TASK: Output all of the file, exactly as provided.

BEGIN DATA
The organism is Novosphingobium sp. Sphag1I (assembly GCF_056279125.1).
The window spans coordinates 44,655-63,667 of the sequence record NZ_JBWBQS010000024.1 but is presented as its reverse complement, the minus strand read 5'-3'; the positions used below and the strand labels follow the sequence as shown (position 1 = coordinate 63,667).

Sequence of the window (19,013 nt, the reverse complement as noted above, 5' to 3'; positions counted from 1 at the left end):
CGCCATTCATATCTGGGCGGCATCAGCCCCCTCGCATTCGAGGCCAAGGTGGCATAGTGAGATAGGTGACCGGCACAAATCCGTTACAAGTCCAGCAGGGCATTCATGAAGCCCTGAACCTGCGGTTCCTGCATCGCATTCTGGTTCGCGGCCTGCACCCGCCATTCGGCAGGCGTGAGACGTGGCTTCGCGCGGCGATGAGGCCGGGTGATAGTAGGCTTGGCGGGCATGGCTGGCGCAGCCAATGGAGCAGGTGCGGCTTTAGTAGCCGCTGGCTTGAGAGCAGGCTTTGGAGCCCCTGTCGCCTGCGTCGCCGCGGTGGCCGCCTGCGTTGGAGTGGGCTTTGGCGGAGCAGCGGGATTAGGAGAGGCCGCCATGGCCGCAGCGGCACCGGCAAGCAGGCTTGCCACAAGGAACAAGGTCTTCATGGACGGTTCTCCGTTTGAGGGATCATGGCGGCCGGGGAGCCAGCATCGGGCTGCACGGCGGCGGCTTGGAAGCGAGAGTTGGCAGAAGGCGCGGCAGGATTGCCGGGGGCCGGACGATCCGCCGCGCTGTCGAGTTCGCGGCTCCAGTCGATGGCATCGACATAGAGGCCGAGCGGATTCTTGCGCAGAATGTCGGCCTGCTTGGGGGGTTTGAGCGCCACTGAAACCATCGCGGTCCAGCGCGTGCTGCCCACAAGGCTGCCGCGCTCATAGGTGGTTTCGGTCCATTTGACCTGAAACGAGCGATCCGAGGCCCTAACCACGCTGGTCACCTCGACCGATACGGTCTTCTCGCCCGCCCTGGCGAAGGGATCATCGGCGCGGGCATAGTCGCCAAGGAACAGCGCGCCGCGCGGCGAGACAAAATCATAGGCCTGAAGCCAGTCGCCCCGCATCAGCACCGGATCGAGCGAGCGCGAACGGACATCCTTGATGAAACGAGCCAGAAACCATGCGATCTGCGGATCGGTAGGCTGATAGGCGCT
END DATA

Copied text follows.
The organism is Novosphingobium sp. Sphag1I (assembly GCF_056279125.1).
The window spans coordinates 44,655-63,667 of the sequence record NZ_JBWBQS010000024.1 but is presented as its reverse complement, the minus strand read 5'-3'; the positions used below and the strand labels follow the sequence as shown (position 1 = coordinate 63,667).

Sequence of the window (19,013 nt, the reverse complement as noted above, 5' to 3'; positions counted from 1 at the left end):
CGCCATTCATATCTGGGCGGCATCAGCCCCCTCGCATTCGAGGCCAAGGTGGCATAGTGAGATAGGTGACCGGCACAAATCCGTTACAAGTCCAGCAGGGCATTCATGAAGCCCTGAACCTGCGGTTCCTGCATCGCATTCTGGTTCGCGGCCTGCACCCGCCATTCGGCAGGCGTGAGACGTGGCTTCGCGCGGCGATGAGGCCGGGTGATAGTAGGCTTGGCGGGCATGGCTGGCGCAGCCAATGGAGCAGGTGCGGCTTTAGTAGCCGCTGGCTTGAGAGCAGGCTTTGGAGCCCCTGTCGCCTGCGTCGCCGCGGTGGCCGCCTGCGTTGGAGTGGGCTTTGGCGGAGCAGCGGGATTAGGAGAGGCCGCCATGGCCGCAGCGGCACCGGCAAGCAGGCTTGCCACAAGGAACAAGGTCTTCATGGACGGTTCTCCGTTTGAGGGATCATGGCGGCCGGGGAGCCAGCATCGGGCTGCACGGCGGCGGCTTGGAAGCGAGAGTTGGCAGAAGGCGCGGCAGGATTGCCGGGGGCCGGACGATCCGCCGCGCTGTCGAGTTCGCGGCTCCAGTCGATGGCATCGACATAGAGGCCGAGCGGATTCTTGCGCAGAATGTCGGCCTGCTTGGGGGGTTTGAGCGCCACTGAAACCATCGCGGTCCAGCGCGTGCTGCCCACAAGGCTGCCGCGCTCATAGGTGGTTTCGGTCCATTTGACCTGAAACGAGCGATCCGAGGCCCTAACCACGCTGGTCACCTCGACCGATACGGTCTTCTCGCCCGCCCTGGCGAAGGGATCATCGGCGCGGGCATAGTCGCCAAGGAACAGCGCGCCGCGCGGCGAGACAAAATCATAGGCCTGAAGCCAGTCGCCCCGCATCAGCACCGGATCGAGCGAGCGCGAACGGACATCCTTGATGAAACGAGCCAGAAACCATGCGATCTGCGGATCGGTAGGCTGATAGGCGCT